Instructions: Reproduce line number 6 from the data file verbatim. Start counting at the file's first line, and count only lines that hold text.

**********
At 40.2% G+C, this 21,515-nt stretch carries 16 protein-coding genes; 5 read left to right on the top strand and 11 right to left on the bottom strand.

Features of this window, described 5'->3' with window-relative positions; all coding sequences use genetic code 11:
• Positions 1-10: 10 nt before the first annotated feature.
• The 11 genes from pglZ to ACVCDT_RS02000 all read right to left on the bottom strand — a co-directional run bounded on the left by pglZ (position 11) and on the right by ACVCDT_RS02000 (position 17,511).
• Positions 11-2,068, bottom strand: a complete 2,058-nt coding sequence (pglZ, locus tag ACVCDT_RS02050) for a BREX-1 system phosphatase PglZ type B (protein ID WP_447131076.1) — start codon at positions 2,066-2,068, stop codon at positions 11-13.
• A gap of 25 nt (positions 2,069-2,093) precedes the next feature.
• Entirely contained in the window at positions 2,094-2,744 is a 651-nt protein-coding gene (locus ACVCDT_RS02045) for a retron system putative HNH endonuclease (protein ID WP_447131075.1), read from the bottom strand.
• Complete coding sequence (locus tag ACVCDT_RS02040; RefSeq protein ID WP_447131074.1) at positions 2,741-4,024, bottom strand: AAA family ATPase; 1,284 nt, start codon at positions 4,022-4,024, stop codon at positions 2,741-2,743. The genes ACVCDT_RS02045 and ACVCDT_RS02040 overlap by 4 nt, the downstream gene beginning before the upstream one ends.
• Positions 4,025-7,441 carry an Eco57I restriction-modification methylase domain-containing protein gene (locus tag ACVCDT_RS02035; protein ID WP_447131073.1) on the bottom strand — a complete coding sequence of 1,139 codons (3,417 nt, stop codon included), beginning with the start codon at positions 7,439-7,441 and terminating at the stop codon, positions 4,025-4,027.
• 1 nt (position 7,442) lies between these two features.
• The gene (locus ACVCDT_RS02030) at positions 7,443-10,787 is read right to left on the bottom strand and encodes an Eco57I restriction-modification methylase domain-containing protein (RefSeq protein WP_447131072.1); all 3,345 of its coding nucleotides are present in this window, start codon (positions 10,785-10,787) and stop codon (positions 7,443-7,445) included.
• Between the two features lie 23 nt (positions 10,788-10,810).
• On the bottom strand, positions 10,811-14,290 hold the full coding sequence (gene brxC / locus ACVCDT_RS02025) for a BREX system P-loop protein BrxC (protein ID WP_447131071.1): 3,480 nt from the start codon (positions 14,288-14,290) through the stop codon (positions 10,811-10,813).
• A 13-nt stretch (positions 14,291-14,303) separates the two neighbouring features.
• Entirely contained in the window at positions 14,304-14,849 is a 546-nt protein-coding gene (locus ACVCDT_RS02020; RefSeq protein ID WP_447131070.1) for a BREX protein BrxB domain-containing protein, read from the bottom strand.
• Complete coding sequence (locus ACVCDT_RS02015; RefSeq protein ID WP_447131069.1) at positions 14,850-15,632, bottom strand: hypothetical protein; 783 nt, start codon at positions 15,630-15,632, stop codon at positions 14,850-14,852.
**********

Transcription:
• A gap of 25 nt (positions 2,069-2,093) precedes the next feature.